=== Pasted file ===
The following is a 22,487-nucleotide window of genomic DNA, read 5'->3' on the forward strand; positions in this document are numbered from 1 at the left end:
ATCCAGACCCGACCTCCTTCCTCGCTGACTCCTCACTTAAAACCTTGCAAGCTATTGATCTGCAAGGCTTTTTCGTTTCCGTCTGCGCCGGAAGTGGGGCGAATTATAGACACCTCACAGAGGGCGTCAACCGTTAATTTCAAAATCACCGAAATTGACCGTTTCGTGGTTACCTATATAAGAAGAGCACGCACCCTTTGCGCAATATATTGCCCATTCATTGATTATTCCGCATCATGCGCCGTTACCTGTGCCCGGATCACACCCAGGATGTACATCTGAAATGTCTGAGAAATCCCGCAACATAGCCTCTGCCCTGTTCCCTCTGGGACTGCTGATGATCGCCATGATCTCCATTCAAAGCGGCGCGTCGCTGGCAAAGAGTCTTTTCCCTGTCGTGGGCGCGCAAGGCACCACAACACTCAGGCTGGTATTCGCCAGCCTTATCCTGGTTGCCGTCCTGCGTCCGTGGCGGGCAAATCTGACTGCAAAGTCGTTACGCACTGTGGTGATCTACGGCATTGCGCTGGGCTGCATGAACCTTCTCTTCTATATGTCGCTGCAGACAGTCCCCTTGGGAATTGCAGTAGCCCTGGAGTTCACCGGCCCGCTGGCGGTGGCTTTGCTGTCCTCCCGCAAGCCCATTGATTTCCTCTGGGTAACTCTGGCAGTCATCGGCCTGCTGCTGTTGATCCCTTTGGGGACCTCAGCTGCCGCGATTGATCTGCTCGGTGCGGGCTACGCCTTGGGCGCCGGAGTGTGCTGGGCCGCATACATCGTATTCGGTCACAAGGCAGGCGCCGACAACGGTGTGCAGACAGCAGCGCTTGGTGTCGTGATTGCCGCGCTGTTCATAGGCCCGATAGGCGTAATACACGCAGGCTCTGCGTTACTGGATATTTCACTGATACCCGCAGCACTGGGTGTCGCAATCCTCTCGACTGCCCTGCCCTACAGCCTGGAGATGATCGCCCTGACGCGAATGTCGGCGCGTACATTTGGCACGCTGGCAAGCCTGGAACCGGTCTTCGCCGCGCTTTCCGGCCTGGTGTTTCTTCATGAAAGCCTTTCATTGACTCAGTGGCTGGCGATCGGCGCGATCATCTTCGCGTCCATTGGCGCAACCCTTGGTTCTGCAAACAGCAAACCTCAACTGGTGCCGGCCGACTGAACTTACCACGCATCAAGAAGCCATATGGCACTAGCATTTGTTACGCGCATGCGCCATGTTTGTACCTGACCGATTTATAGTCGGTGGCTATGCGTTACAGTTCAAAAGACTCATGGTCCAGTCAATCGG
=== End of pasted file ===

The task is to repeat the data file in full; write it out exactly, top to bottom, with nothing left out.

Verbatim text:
The following is a 22,487-nucleotide window of genomic DNA, read 5'->3' on the forward strand; positions in this document are numbered from 1 at the left end:
ATCCAGACCCGACCTCCTTCCTCGCTGACTCCTCACTTAAAACCTTGCAAGCTATTGATCTGCAAGGCTTTTTCGTTTCCGTCTGCGCCGGAAGTGGGGCGAATTATAGACACCTCACAGAGGGCGTCAACCGTTAATTTCAAAATCACCGAAATTGACCGTTTCGTGGTTACCTATATAAGAAGAGCACGCACCCTTTGCGCAATATATTGCCCATTCATTGATTATTCCGCATCATGCGCCGTTACCTGTGCCCGGATCACACCCAGGATGTACATCTGAAATGTCTGAGAAATCCCGCAACATAGCCTCTGCCCTGTTCCCTCTGGGACTGCTGATGATCGCCATGATCTCCATTCAAAGCGGCGCGTCGCTGGCAAAGAGTCTTTTCCCTGTCGTGGGCGCGCAAGGCACCACAACACTCAGGCTGGTATTCGCCAGCCTTATCCTGGTTGCCGTCCTGCGTCCGTGGCGGGCAAATCTGACTGCAAAGTCGTTACGCACTGTGGTGATCTACGGCATTGCGCTGGGCTGCATGAACCTTCTCTTCTATATGTCGCTGCAGACAGTCCCCTTGGGAATTGCAGTAGCCCTGGAGTTCACCGGCCCGCTGGCGGTGGCTTTGCTGTCCTCCCGCAAGCCCATTGATTTCCTCTGGGTAACTCTGGCAGTCATCGGCCTGCTGCTGTTGATCCCTTTGGGGACCTCAGCTGCCGCGATTGATCTGCTCGGTGCGGGCTACGCCTTGGGCGCCGGAGTGTGCTGGGCCGCATACATCGTATTCGGTCACAAGGCAGGCGCCGACAACGGTGTGCAGACAGCAGCGCTTGGTGTCGTGATTGCCGCGCTGTTCATAGGCCCGATAGGCGTAATACACGCAGGCTCTGCGTTACTGGATATTTCACTGATACCCGCAGCACTGGGTGTCGCAATCCTCTCGACTGCCCTGCCCTACAGCCTGGAGATGATCGCCCTGACGCGAATGTCGGCGCGTACATTTGGCACGCTGGCAAGCCTGGAACCGGTCTTCGCCGCGCTTTCCGGCCTGGTGTTTCTTCATGAAAGCCTTTCATTGACTCAGTGGCTGGCGATCGGCGCGATCATCTTCGCGTCCATTGGCGCAACCCTTGGTTCTGCAAACAGCAAACCTCAACTGGTGCCGGCCGACTGAACTTACCACGCATCAAGAAGCCATATGGCACTAGCATTTGTTACGCGCATGCGCCATGTTTGTACCTGACCGATTTATAGTCGGTGGCTATGCGTTACAGTTCAAAAGACTCATGGTCCAGTCAATCGG